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November 1, 2018

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42km of Shanghai waterfront to be made walkways

ABOUT 42 kilometers of the Suzhou Creek waterfront in Shanghai will be converted into walkways as city planners work to make more room for pedestrians.

The whole project — 21km each on both sides of the creek — is ex­pected to be completed by 2020, the head of Shanghai’s urban planning body said yesterday.

Work on 26km has been com­pleted, while there are hurdles to be cleared in the remaining sections, Xu Yisong, director of the Shanghai Planning, Land and Resources Administration told a forum marking the World Cities Day.

The authorities will remove the 64 structures, belonging to companies or residential com­munities, which are blocking the passage.

Vehicular traffic on Beisu­zhouhe, Nansuzhouhe and Guangfu roads might also be re­stricted, Xu said. On completion, residents will be able to enjoy a quiet stroll by the creek.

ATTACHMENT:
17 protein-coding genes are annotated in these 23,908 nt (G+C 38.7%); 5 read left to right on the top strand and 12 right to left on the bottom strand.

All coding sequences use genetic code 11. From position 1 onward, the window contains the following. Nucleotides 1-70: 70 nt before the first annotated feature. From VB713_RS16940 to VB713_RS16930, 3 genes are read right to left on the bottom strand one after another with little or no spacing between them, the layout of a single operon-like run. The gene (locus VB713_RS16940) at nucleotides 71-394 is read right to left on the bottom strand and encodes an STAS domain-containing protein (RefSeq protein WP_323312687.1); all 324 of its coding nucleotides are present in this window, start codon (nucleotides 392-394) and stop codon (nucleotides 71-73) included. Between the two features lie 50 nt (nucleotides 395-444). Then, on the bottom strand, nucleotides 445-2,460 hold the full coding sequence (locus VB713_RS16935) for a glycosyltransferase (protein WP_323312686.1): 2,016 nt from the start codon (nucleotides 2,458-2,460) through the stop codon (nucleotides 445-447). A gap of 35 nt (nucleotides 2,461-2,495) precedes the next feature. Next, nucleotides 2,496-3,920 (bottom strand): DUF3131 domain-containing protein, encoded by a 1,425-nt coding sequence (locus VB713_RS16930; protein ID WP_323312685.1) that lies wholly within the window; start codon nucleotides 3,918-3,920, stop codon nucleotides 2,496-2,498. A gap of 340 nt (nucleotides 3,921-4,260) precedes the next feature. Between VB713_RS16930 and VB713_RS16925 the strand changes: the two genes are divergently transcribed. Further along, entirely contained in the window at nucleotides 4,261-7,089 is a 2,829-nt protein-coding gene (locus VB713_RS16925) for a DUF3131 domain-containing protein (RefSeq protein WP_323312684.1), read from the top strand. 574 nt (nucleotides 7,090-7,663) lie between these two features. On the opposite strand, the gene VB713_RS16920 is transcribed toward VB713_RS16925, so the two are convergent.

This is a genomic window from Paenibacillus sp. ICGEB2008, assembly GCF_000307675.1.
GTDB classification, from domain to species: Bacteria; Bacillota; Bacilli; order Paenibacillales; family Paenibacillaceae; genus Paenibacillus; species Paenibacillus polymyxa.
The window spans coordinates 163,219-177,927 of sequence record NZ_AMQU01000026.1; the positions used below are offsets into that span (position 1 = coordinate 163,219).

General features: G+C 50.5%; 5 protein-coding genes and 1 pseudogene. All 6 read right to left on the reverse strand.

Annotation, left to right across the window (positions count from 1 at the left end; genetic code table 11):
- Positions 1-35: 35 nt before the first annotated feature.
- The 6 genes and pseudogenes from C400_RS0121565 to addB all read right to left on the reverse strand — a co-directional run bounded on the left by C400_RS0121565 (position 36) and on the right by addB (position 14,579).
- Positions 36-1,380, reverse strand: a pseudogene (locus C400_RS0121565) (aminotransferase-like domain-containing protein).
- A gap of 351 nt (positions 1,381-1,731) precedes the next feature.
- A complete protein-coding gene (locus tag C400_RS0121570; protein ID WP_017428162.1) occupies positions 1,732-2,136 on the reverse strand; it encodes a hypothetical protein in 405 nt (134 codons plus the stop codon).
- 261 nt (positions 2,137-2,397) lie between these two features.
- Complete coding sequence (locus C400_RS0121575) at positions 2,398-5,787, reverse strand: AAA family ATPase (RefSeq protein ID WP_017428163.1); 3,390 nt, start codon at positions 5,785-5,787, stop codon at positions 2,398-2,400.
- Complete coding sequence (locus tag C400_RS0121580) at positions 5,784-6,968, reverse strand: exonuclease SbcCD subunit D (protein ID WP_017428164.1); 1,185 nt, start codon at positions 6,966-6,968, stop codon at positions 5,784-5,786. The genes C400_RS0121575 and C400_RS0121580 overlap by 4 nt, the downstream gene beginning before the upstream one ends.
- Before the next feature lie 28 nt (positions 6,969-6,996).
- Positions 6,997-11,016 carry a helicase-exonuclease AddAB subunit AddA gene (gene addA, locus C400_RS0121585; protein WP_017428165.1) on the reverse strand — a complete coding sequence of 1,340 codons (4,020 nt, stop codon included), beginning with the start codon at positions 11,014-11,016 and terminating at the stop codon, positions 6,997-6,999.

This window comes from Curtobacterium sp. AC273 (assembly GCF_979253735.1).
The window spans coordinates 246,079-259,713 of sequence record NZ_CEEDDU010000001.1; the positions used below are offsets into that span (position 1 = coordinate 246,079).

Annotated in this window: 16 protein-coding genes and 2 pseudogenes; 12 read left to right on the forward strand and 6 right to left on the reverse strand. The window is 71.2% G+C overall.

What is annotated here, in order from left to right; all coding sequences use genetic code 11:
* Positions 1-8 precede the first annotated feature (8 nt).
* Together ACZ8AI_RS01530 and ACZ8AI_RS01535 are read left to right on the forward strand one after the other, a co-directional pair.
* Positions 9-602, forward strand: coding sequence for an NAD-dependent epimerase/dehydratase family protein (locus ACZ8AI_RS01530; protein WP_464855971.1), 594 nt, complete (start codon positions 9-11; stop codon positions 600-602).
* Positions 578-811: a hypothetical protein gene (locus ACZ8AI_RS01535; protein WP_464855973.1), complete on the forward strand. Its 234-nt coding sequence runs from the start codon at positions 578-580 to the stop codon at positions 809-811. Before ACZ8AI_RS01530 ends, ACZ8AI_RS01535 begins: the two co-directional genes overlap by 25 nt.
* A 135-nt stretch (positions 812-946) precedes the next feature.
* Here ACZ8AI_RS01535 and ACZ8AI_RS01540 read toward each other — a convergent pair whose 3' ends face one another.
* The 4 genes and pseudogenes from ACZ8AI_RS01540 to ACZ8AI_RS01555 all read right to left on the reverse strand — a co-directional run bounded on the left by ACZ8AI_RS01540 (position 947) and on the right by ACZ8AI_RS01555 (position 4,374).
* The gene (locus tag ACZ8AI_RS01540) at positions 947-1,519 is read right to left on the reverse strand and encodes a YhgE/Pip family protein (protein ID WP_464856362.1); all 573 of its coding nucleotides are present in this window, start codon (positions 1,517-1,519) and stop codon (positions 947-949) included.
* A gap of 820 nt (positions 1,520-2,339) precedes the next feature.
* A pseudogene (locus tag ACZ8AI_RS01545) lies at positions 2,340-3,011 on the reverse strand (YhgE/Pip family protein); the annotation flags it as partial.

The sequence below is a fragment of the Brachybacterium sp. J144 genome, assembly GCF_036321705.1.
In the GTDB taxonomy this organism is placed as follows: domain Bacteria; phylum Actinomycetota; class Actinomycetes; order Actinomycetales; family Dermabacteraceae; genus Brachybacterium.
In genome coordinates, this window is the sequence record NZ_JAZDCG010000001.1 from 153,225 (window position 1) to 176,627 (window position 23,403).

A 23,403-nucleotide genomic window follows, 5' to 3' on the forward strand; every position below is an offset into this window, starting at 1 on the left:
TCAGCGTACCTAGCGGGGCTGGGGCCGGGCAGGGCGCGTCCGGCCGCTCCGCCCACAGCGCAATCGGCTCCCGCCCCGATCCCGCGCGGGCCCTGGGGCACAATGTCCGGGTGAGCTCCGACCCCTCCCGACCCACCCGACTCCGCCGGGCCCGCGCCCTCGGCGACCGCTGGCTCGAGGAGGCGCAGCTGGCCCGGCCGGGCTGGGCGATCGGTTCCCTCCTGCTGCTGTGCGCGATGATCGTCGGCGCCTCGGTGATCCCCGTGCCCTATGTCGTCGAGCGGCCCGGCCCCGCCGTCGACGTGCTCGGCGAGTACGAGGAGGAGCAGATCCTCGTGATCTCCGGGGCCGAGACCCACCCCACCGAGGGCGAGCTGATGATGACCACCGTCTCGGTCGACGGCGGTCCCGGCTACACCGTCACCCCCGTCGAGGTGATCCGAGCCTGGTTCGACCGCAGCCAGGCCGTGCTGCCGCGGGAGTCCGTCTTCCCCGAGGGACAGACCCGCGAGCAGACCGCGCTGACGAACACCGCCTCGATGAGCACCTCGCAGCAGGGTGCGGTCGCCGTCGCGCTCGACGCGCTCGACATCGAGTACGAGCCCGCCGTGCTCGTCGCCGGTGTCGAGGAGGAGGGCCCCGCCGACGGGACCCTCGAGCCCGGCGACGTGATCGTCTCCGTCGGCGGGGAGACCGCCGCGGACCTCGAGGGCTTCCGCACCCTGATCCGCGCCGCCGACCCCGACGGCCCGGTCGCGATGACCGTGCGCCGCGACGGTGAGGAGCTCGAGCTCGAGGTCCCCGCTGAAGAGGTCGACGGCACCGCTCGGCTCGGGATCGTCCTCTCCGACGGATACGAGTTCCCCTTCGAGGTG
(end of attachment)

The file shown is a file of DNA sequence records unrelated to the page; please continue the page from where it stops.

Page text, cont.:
The 125km Suzhou Creek, which flows from Qingpu District to the Waibaidu Bridge, is the biggest tributary of the Huangpu River. The waterfront is being developed into a multi­functional and dynamic zone to reflect humanities, culture and ecological environment.

“The Suzhou Creek is known for its narrow waterway, extend­ed bay areas, bridges, riverside buildings and roads. These features will be highlighted during the planning of the waterfront,” said Wu Panfeng, director of planning with the administration.

Xu said the creek will highlight the local lifestyle with focus on the daily life of people.

A section of the creek in down­town Jing’an, for instance, will feature lane-style residential communities, museums and riverside parks that will help visitors to learn about the cul­tures and history of the city.

Themed boat rides will be de­veloped and seven docks will be built for the purpose, Xu said. Boat services on the creek was stopped for a year in 2011-12 for dredging and it was started in April 2010, but it did not prove popular. Dragon boat and canoe races will be held regularly to popularize the neighborhood, Xu said.

The city’s master plan for 2035 states that the waterfronts of Suzhou Creek and Huangpu River will be transformed to be on par like the riverbanks in Paris and Chicago.

“Rivers are the fluid history and soul of the cities and have given distinctive qualities to them,” Xu said. “Shanghai was born and developed with the river and creek. It will become an area of excellence with the riverside developments.”


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